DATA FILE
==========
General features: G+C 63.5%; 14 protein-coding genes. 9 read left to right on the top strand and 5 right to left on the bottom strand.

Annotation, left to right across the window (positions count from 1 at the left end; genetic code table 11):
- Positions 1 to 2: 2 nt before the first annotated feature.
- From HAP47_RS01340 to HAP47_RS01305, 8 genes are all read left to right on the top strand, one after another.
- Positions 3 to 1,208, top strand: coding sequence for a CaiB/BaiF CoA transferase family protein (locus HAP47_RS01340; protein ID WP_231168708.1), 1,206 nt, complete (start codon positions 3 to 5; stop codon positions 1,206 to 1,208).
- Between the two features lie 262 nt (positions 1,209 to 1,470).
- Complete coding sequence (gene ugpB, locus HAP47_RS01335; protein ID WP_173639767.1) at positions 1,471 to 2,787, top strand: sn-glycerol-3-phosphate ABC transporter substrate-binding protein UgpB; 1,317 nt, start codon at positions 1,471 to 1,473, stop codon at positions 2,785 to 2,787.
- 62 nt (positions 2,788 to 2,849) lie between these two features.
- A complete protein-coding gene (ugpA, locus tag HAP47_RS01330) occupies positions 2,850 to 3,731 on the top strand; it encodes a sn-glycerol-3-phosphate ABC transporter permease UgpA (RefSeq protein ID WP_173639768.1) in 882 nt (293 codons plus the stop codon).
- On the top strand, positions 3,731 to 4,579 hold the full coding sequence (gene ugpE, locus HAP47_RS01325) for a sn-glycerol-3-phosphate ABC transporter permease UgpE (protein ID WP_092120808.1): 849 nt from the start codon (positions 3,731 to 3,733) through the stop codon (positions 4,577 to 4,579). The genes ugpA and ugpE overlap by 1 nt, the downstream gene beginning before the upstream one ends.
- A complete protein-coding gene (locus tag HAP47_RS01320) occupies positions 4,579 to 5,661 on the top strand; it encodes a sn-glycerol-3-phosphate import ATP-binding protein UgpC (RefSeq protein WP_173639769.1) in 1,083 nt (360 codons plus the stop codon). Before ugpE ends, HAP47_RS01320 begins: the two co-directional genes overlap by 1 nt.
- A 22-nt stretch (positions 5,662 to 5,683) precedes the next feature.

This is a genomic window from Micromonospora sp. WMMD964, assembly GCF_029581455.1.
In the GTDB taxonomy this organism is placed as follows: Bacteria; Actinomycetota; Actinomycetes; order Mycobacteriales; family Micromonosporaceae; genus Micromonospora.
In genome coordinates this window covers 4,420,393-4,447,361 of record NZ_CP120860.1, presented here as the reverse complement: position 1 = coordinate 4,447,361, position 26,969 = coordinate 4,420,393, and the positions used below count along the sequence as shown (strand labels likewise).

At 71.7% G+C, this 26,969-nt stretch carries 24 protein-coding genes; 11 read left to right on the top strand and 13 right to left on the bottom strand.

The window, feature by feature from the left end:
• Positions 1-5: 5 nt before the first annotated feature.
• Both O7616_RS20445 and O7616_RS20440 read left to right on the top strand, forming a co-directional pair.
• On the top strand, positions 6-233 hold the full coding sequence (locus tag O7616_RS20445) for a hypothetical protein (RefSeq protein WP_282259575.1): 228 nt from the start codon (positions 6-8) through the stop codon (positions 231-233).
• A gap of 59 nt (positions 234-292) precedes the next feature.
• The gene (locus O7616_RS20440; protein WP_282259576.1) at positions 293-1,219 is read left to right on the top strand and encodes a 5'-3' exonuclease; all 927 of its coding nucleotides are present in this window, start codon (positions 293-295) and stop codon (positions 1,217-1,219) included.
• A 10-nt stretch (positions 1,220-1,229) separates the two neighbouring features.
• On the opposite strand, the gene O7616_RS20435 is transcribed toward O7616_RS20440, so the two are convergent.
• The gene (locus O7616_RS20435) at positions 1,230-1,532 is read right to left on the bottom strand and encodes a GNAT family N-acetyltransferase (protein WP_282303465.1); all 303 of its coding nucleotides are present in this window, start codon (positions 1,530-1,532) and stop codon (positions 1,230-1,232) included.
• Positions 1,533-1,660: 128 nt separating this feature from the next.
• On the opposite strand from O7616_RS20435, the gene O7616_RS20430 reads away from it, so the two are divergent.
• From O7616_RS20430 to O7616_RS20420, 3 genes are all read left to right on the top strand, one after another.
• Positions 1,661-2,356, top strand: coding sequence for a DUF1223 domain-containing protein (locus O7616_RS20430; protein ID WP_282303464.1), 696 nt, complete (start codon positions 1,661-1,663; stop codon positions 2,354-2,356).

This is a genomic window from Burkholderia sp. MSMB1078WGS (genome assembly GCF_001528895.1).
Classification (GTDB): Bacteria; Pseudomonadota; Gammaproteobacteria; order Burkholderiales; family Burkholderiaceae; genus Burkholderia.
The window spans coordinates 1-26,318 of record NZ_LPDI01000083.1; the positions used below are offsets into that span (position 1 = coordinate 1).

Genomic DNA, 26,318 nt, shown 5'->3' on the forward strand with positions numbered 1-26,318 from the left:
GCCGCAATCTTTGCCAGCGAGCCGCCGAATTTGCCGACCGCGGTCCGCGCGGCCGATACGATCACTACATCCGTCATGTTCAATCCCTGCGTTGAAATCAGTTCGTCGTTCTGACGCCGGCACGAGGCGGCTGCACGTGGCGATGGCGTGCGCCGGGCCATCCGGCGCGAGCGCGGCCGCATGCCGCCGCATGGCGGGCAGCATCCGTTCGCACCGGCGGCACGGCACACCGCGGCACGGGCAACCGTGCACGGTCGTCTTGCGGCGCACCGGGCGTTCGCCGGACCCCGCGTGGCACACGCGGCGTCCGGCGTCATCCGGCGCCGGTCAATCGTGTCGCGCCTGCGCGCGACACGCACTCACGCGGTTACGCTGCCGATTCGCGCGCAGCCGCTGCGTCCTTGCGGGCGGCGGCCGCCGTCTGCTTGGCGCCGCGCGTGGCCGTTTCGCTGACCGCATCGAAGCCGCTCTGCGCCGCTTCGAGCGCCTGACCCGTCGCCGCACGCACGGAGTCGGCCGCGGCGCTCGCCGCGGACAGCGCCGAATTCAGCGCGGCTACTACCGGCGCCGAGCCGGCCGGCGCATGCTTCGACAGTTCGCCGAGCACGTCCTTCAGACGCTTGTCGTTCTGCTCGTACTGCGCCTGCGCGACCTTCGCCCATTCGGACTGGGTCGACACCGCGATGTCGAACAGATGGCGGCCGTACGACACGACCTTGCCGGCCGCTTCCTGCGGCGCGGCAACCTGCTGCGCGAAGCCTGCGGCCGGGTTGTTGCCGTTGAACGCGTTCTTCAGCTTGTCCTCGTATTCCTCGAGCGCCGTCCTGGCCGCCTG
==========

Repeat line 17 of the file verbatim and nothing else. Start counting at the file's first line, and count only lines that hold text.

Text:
The window, feature by feature from the left end: